Secretary General of the Lebanese Hezbollah Resistance Movement Seyed Hassan Nasrallah underlined his movement’s strong support for a cease-fire to end conflict in the neighboring country of Syria.
“We [support] an agreement that ends the bloodshed and paves way for a national reconciliation [in Syria],” Nasrallah said in a televised address at a memorial in the eastern city of Baalbeck for Sheikh Hussein Obeid, a member of the party’s Central Council.
The Hezbollah leader blasted Arab satellite outlet campaigns against Hezbollah that accuse the movement of working against diplomatic efforts to end the conflict, denying that the party had rejected the Astana peace talks.
Rival Syrian factions met in the Kazakh capital last month for peace talks sponsored by Russia, Iran and Turkey.
The talks were expected to see the first face-to-face negotiations between the government and the armed opposition since the conflict erupted in 2011.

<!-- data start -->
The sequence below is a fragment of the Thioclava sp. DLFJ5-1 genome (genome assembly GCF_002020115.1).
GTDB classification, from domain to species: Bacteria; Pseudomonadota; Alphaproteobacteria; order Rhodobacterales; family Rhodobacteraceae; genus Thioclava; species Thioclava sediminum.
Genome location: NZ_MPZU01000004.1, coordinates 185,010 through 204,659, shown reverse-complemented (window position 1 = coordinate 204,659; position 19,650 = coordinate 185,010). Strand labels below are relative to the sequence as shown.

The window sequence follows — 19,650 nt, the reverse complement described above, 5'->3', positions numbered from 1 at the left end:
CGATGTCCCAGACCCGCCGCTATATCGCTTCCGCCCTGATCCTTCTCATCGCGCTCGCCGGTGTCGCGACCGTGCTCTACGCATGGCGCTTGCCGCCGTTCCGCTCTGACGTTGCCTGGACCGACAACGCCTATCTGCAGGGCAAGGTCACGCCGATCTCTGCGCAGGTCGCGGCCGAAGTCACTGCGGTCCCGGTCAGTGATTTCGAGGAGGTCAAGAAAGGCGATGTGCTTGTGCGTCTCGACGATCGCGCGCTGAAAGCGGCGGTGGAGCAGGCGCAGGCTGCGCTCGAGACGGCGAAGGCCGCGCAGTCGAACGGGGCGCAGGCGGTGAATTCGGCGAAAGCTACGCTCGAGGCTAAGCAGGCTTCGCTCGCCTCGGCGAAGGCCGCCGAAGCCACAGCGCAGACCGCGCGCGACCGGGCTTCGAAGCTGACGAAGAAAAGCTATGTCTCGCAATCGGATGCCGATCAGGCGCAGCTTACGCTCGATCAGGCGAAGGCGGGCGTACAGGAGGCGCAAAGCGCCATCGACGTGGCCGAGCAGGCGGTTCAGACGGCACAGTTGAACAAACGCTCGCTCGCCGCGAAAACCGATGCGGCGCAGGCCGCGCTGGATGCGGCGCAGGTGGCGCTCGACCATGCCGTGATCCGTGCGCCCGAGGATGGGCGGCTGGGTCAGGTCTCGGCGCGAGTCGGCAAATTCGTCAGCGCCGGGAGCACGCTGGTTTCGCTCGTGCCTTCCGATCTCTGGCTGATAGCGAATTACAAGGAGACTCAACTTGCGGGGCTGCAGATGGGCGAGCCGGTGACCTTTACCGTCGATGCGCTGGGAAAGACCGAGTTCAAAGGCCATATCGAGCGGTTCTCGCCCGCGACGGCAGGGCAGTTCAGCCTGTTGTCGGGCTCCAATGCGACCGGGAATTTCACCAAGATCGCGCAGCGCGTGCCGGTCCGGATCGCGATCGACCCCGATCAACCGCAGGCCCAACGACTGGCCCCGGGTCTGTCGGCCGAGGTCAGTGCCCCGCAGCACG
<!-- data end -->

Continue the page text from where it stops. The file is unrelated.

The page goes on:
However, the rebels refused to meet directly with the government, and Russia, Iran and Turkey agreed that the rebels should take part in UN-led peace talks opening in Geneva on Feb. 20.
The next round of Astana talks, set for Feb. 15 and 16, will discuss the cease-fire and stabilization measures for specific areas and other “practical steps” ahead of the talks in Geneva, Kazakhstan.
Nasrallah said that Iran was exerting efforts to reach a political settlement in Syria, adding that his group backs a local reconciliation among Syrians, The Daily Star reported.
He called on the Lebanese state to engage in a positive dialogue with Syrian authorities over the refugee crisis, and expressed his party’s readiness to “serve the Lebanese state” and contact the Syrian authorities on the matter.
“It’s our duty to deal with the case of the refugees in a humanitarian, rather than political manner,” he said.
Nasrallah also called for cooperation toward repatriating Syrian refugees back to their homeland.
Lebanon is currently hosting 1.03 million Syrians registered with the UNHCR, though Lebanese government estimates those numbers are closer to 1.5 million.